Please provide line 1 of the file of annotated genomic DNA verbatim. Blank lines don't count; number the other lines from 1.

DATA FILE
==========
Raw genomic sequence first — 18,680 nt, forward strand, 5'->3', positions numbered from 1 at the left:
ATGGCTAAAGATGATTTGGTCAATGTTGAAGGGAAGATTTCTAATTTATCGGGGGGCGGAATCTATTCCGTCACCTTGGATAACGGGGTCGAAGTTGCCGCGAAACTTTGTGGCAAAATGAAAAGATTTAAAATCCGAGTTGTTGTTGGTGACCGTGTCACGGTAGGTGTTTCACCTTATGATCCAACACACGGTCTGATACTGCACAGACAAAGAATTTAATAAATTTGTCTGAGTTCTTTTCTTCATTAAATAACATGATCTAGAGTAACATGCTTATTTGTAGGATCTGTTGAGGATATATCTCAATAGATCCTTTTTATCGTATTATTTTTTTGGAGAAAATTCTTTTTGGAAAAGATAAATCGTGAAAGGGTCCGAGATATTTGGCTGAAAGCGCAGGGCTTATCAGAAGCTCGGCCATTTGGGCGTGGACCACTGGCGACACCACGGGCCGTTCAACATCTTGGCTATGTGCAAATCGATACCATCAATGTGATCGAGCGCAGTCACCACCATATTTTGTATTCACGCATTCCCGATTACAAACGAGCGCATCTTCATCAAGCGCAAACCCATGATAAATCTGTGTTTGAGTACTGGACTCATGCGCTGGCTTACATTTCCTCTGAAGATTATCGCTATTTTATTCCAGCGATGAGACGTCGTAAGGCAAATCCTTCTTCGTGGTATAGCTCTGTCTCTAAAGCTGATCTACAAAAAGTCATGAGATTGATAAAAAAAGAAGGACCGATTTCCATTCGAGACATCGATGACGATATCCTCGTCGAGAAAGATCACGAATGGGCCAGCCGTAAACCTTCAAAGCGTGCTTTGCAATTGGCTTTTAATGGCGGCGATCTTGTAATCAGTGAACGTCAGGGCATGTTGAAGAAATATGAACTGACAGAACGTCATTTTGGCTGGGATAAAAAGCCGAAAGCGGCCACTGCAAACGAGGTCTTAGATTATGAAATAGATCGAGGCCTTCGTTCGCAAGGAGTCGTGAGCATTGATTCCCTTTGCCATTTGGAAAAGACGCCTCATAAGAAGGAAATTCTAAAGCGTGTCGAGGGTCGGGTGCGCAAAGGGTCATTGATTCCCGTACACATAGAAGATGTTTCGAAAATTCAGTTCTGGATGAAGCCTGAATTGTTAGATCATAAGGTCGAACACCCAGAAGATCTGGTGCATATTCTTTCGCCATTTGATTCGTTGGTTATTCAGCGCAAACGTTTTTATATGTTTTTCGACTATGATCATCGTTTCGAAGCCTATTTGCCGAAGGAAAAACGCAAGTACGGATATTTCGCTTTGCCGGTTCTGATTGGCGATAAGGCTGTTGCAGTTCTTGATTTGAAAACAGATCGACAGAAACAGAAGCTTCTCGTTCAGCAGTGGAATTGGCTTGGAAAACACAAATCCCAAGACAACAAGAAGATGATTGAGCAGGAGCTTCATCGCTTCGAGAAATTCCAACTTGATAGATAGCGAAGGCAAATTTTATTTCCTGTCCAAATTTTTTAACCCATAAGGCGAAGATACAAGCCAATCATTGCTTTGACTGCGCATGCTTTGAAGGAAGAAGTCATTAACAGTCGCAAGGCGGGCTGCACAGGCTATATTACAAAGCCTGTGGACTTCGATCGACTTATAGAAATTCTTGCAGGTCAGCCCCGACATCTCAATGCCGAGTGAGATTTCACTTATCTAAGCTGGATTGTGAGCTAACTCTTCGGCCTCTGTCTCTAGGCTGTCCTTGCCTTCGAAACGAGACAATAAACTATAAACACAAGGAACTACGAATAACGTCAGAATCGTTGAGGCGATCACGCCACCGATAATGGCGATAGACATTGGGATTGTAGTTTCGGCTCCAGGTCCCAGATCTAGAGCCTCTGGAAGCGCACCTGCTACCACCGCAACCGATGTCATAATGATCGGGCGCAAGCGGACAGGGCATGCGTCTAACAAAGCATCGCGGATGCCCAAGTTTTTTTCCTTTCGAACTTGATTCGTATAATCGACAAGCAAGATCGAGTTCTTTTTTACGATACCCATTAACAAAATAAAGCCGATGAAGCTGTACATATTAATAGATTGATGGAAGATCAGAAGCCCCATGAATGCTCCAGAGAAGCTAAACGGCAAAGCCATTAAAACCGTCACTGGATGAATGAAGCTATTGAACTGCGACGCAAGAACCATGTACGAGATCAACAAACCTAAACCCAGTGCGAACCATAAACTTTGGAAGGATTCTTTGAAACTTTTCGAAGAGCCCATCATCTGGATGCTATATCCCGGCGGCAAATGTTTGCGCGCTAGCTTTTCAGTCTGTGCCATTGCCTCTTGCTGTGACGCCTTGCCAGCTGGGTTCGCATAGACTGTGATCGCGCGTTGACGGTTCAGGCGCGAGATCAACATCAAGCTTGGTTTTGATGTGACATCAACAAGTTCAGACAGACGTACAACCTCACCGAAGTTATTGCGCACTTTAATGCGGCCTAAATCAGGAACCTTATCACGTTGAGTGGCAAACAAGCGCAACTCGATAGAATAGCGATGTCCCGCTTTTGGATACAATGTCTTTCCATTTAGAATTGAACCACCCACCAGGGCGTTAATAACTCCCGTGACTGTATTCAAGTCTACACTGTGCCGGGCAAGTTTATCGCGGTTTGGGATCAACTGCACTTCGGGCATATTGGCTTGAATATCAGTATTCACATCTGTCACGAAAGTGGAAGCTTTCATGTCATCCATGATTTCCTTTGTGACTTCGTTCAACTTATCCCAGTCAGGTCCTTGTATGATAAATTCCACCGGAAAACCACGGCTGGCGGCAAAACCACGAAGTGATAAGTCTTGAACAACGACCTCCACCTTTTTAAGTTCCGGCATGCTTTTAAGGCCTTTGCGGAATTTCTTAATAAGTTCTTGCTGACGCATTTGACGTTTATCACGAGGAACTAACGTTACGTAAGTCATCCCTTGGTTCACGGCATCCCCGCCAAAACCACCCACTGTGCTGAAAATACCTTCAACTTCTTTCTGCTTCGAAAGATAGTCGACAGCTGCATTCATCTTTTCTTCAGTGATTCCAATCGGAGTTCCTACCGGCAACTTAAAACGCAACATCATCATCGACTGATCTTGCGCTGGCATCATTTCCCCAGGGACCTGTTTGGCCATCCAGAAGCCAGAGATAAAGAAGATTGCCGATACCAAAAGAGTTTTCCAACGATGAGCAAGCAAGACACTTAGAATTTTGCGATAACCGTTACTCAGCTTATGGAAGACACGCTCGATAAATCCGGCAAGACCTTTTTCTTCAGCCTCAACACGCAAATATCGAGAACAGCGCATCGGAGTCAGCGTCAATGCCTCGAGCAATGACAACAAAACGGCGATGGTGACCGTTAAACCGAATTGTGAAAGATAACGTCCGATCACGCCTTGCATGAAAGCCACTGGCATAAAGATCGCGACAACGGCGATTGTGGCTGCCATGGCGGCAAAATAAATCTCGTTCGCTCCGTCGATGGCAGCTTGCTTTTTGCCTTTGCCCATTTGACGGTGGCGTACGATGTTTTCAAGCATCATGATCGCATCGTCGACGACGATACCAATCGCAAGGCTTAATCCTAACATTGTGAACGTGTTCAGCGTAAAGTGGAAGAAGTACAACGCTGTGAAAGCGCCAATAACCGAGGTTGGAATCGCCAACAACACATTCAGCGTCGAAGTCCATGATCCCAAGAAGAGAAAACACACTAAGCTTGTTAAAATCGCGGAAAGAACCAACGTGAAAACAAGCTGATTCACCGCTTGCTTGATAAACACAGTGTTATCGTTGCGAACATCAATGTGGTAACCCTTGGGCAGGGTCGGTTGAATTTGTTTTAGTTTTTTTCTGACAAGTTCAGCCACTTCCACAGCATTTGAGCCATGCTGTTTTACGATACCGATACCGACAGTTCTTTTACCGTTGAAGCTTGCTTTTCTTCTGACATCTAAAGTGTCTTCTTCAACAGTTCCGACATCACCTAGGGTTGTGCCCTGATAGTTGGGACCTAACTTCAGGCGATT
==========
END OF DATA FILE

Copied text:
Raw genomic sequence first — 18,680 nt, forward strand, 5'->3', positions numbered from 1 at the left: